Come Together, but How? How the Structure of Record Labels’ Project-based Production Affects the Implementation of MP3



We investigate how the structure of firms’ relationships with their suppliers influences their implementation of a new technology in project-based production, a setting where production is organized based on collaborations between firms and suppliers. Coordination problems are endemic to project-based production because the co-production relationships between firms and suppliers are typically temporary and discontinuous, and the suppliers can work simultaneously on multiple projects with different firms. Prior research suggests that these coordination problems can make it difficult for project-based production firms to implement new technologies. We argue that two structural characteristics of project-based production firms can mitigate the coordination problems and increase the likelihood of technology implementation – having co-production relationships with suppliers who tend to concentrate work with the focal firm, and collaborating repeatedly with the same suppliers over time. We also argue that suppliers’ concentration and repeated collaborations are substitutable, rather than complementary, mechanisms for facilitating technology implementation. We find evidence supporting our predictions in the U.S. music recording industry between 1995 and 2005, where record labels were confronted with implementing a new media technology, MP3.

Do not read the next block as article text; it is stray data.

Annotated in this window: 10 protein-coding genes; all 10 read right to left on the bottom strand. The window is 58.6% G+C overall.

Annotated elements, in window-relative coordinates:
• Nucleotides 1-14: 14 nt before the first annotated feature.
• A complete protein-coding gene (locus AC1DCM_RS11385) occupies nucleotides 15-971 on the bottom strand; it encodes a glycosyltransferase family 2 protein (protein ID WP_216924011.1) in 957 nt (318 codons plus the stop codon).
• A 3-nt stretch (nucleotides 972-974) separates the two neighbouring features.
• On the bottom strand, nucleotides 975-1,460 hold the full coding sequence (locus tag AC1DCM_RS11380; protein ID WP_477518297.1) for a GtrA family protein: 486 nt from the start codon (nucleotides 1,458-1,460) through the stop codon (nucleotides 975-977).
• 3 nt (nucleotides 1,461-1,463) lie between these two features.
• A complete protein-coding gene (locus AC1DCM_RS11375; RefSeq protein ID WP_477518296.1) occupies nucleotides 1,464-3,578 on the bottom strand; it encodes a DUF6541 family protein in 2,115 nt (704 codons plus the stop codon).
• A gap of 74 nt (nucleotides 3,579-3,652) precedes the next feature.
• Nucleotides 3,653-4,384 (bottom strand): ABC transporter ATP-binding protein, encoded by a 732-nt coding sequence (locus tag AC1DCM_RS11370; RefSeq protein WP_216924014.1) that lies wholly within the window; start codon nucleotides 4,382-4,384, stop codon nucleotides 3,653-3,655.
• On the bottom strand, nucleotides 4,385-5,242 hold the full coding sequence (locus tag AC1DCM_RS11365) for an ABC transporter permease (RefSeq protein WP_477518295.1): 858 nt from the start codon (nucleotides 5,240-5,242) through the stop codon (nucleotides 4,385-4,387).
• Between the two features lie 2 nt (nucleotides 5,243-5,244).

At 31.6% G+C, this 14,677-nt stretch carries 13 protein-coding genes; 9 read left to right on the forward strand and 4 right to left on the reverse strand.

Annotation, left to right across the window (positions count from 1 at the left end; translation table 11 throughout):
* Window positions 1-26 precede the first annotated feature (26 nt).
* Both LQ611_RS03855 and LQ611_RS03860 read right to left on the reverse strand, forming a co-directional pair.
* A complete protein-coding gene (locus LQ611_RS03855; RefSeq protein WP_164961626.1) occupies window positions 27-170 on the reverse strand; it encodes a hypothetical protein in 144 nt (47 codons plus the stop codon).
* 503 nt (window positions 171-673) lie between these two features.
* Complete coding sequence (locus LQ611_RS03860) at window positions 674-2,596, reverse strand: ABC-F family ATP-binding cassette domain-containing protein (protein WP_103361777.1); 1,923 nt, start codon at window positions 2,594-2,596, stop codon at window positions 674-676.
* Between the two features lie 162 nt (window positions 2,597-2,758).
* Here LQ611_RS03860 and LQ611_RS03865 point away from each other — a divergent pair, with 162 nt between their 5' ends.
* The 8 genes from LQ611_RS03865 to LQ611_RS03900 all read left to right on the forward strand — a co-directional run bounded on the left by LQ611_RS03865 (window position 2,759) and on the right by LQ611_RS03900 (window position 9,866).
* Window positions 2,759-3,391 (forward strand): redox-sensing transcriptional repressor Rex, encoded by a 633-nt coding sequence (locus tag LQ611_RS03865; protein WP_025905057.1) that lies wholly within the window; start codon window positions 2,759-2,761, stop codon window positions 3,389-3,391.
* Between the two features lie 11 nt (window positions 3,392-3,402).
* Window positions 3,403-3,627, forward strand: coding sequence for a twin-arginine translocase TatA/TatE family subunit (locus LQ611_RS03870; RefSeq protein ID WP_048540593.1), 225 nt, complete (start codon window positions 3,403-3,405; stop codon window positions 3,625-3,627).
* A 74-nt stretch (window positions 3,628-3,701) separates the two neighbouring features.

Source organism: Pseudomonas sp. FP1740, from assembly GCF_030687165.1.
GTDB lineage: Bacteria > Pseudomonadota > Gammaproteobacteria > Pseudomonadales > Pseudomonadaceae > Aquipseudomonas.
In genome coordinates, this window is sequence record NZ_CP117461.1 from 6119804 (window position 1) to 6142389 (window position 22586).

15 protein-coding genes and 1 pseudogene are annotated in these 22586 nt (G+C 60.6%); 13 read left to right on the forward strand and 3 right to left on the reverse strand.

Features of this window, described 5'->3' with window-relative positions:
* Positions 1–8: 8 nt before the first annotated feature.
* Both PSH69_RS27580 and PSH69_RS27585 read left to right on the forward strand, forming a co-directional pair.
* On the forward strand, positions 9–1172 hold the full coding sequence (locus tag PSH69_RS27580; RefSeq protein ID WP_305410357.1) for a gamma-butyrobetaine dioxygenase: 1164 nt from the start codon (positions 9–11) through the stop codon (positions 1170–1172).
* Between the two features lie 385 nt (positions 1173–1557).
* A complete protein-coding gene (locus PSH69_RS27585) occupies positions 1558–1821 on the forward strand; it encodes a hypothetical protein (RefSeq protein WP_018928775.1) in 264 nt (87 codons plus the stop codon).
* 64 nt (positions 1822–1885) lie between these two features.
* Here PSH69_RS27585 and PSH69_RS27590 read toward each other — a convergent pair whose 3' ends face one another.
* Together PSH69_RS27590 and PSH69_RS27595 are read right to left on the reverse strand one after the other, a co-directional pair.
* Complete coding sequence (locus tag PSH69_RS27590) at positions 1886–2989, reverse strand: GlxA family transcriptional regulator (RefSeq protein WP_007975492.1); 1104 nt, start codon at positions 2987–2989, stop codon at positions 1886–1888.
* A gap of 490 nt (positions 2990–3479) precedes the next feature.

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Meeting ID: 946 0823 2228